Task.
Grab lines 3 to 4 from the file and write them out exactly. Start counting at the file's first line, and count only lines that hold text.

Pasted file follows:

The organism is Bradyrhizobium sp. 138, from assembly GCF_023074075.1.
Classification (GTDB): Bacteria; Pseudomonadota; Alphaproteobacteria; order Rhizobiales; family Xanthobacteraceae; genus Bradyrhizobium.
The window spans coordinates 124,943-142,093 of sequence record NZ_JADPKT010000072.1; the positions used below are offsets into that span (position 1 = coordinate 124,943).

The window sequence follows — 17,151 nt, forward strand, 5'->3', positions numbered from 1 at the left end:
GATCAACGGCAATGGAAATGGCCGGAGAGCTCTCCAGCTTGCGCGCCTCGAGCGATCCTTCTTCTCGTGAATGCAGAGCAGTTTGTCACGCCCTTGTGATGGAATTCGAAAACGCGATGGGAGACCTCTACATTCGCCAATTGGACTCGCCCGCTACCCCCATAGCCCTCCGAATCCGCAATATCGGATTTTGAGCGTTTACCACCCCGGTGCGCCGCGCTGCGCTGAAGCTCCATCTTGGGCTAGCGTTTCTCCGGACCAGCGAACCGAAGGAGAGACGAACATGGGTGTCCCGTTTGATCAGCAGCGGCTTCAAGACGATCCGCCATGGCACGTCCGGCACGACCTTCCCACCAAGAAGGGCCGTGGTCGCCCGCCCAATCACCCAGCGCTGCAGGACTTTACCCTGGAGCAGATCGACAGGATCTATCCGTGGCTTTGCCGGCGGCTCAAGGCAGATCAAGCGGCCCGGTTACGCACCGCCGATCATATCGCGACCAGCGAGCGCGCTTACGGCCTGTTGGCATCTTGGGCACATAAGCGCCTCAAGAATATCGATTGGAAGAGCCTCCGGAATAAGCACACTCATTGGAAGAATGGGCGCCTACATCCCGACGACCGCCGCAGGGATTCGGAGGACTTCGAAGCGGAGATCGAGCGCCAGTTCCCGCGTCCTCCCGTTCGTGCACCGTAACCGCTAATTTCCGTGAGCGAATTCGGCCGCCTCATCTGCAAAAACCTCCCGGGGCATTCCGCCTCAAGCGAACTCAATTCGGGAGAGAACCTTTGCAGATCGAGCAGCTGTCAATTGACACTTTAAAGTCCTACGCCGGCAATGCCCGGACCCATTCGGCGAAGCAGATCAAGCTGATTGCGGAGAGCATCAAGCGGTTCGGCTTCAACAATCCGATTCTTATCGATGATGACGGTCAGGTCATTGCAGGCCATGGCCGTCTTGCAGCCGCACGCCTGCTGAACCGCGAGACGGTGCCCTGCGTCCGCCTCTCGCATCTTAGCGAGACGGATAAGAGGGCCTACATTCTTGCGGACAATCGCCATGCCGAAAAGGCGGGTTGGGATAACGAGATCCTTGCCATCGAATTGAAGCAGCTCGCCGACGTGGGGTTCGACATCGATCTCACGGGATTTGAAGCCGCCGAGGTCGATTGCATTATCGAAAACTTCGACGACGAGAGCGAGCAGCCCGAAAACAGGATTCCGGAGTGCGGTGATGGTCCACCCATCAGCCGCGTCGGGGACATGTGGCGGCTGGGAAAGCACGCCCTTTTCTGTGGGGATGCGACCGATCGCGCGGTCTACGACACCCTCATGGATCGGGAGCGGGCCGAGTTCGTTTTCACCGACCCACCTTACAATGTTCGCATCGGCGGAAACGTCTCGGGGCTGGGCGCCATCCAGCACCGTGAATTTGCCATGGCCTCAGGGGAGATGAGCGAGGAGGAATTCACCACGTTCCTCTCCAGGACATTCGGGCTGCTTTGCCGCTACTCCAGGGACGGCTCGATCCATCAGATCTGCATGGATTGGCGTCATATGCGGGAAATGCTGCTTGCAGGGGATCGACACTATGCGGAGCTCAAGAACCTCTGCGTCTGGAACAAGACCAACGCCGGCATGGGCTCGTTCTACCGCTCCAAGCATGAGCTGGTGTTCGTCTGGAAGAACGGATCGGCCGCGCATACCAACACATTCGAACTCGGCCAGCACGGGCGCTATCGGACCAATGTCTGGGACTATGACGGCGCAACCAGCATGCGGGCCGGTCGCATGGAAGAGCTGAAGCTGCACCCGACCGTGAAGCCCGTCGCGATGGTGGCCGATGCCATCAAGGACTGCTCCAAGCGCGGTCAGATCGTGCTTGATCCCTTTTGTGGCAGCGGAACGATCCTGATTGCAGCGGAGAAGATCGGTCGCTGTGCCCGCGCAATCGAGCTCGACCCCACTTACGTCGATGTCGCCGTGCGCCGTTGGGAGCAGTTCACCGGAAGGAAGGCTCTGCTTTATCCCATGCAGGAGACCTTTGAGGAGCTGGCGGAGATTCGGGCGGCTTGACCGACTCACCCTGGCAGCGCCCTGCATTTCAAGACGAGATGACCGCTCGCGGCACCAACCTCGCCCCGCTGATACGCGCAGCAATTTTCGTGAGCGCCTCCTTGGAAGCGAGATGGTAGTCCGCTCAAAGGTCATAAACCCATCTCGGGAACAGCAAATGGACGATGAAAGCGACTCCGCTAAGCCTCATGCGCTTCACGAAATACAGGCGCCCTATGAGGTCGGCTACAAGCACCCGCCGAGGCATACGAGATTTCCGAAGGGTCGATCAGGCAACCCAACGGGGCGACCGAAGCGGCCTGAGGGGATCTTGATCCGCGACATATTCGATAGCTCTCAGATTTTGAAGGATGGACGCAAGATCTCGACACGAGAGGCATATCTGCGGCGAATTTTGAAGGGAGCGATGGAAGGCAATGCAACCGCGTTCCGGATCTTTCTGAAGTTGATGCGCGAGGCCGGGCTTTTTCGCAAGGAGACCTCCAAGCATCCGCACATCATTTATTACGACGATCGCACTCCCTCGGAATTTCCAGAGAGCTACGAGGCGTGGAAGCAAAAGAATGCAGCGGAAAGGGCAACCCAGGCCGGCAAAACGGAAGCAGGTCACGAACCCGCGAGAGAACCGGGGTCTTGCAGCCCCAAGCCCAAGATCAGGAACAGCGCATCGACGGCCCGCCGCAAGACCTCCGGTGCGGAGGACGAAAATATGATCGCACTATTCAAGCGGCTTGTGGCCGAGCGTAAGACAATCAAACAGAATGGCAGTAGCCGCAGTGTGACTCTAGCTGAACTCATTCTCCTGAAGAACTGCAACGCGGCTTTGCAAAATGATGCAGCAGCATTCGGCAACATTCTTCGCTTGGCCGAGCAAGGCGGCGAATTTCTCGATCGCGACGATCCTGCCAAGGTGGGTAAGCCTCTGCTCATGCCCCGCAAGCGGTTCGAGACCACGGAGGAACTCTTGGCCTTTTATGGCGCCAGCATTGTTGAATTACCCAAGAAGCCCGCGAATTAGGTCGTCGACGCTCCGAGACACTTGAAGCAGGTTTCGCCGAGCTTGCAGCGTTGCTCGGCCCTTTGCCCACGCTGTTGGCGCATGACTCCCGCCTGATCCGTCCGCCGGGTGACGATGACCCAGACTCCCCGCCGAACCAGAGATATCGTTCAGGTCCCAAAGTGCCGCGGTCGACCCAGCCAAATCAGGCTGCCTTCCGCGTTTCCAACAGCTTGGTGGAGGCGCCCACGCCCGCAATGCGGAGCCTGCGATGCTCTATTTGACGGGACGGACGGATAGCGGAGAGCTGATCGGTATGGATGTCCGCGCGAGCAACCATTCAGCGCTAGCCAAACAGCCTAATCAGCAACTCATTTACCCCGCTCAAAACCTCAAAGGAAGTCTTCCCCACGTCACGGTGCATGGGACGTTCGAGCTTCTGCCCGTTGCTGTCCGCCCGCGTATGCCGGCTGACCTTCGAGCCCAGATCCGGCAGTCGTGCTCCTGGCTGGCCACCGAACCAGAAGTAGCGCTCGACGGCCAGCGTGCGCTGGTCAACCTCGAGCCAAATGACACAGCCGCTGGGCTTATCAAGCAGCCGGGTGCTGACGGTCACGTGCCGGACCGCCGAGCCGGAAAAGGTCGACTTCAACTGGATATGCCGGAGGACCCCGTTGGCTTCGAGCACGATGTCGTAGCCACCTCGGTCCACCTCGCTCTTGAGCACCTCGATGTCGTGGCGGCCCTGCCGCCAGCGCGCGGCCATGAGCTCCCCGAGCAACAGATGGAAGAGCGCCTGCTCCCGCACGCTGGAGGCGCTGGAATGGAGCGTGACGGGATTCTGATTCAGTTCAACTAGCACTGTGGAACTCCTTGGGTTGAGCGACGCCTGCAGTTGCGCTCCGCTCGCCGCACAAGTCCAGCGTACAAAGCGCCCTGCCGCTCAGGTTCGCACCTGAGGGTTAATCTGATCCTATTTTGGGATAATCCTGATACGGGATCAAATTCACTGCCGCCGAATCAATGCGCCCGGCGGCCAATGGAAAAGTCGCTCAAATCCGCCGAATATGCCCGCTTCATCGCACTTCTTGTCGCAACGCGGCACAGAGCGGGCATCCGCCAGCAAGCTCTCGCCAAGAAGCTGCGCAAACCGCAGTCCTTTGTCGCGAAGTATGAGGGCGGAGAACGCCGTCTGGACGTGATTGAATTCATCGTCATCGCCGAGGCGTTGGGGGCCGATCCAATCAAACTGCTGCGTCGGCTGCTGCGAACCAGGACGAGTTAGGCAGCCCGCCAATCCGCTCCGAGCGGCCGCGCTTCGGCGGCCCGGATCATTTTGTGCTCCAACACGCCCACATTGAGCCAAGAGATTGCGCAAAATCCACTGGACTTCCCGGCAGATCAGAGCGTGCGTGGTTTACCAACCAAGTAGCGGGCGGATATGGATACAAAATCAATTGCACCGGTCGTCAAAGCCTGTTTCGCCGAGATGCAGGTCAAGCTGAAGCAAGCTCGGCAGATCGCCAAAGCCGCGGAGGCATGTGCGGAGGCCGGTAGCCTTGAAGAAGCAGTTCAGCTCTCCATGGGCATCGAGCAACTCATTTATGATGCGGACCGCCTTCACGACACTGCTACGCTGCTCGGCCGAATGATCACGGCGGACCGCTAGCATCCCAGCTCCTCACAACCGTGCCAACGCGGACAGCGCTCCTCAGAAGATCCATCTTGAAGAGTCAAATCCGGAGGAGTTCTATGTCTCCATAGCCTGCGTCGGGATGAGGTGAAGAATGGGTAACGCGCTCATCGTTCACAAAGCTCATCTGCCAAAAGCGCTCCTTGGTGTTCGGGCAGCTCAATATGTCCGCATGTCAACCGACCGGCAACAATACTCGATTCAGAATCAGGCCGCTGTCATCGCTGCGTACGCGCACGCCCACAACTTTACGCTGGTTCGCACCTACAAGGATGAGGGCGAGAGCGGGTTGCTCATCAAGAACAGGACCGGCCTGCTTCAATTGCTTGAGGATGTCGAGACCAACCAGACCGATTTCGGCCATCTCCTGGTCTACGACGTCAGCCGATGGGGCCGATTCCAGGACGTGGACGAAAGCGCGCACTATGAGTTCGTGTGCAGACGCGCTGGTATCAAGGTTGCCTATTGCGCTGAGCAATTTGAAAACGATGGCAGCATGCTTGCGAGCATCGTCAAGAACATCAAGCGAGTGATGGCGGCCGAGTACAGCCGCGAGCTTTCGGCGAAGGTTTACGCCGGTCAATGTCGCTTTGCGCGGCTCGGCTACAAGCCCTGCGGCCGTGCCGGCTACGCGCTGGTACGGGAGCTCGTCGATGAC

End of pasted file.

The window spans coordinates 124,943-142,093 of sequence record NZ_JADPKT010000072.1; the positions used below are offsets into that span (position 1 = coordinate 124,943).

The window sequence follows — 17,151 nt, forward strand, 5'->3', positions numbered from 1 at the left end: